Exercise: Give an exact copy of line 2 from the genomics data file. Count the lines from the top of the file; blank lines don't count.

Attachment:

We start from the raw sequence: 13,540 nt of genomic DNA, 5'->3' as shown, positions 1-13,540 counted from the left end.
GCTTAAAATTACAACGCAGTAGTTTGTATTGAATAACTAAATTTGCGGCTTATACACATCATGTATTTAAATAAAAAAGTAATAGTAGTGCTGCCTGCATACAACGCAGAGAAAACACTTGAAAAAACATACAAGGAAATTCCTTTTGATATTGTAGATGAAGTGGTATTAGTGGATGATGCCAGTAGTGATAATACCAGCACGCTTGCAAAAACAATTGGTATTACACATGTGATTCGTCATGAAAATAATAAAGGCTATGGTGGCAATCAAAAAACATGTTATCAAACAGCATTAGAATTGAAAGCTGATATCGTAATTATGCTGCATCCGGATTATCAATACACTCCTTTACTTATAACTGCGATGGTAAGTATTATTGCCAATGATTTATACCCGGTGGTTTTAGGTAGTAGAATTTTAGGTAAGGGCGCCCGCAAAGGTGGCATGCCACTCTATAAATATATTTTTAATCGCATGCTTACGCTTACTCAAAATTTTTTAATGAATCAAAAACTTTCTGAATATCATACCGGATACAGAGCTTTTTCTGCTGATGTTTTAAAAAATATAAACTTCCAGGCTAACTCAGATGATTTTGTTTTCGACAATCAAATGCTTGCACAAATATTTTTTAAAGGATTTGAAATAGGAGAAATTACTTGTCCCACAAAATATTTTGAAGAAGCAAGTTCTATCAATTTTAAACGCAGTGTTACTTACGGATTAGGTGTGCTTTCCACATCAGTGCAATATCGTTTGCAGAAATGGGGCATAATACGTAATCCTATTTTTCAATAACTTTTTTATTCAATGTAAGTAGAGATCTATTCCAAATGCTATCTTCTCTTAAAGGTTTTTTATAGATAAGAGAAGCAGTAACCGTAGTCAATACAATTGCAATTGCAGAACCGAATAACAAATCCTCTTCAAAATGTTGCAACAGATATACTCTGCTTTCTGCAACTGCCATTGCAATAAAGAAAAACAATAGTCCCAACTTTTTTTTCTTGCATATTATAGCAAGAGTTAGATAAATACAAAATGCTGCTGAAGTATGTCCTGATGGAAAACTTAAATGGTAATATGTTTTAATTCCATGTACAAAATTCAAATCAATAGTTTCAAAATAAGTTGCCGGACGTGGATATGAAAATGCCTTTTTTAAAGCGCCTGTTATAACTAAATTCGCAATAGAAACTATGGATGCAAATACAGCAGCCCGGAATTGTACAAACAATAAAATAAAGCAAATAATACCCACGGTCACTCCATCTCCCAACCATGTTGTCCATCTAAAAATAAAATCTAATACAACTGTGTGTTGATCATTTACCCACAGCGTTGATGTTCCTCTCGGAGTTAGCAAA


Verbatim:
GCTTAAAATTACAACGCAGTAGTTTGTATTGAATAACTAAATTTGCGGCTTATACACATCATGTATTTAAATAAAAAAGTAATAGTAGTGCTGCCTGCATACAACGCAGAGAAAACACTTGAAAAAACATACAAGGAAATTCCTTTTGATATTGTAGATGAAGTGGTATTAGTGGATGATGCCAGTAGTGATAATACCAGCACGCTTGCAAAAACAATTGGTATTACACATGTGATTCGTCATGAAAATAATAAAGGCTATGGTGGCAATCAAAAAACATGTTATCAAACAGCATTAGAATTGAAAGCTGATATCGTAATTATGCTGCATCCGGATTATCAATACACTCCTTTACTTATAACTGCGATGGTAAGTATTATTGCCAATGATTTATACCCGGTGGTTTTAGGTAGTAGAATTTTAGGTAAGGGCGCCCGCAAAGGTGGCATGCCACTCTATAAATATATTTTTAATCGCATGCTTACGCTTACTCAAAATTTTTTAATGAATCAAAAACTTTCTGAATATCATACCGGATACAGAGCTTTTTCTGCTGATGTTTTAAAAAATATAAACTTCCAGGCTAACTCAGATGATTTTGTTTTCGACAATCAAATGCTTGCACAAATATTTTTTAAAGGATTTGAAATAGGAGAAATTACTTGTCCCACAAAATATTTTGAAGAAGCAAGTTCTATCAATTTTAAACGCAGTGTTACTTACGGATTAGGTGTGCTTTCCACATCAGTGCAATATCGTTTGCAGAAATGGGGCATAATACGTAATCCTATTTTTCAATAACTTTTTTATTCAATGTAAGTAGAGATCTATTCCAAATGCTATCTTCTCTTAAAGGTTTTTTATAGATAAGAGAAGCAGTAACCGTAGTCAATACAATTGCAATTGCAGAACCGAATAACAAATCCTCTTCAAAATGTTGCAACAGATATACTCTGCTTTCTGCAACTGCCATTGCAATAAAGAAAAACAATAGTCCCAACTTTTTTTTCTTGCATATTATAGCAAGAGTTAGATAAATACAAAATGCTGCTGAAGTATGTCCTGATGGAAAACTTAAATGGTAATATGTTTTAATTCCATGTACAAAATTCAAATCAATAGTTTCAAAATAAGTTGCCGGACGTGGATATGAAAATGCCTTTTTTAAAGCGCCTGTTATAACTAAATTCGCAATAGAAACTATGGATGCAAATACAGCAGCCCGGAATTGTACAAACAATAAAATAAAGCAAATAATACCCACGGTCACTCCATCTCCCAACCATGTTGTCCATCTAAAAATAAAATCTAATACAACTGTGTGTTGATCATTTACCCACAGCGTTGATGTTCCTCTCGGAGTTAGCAAA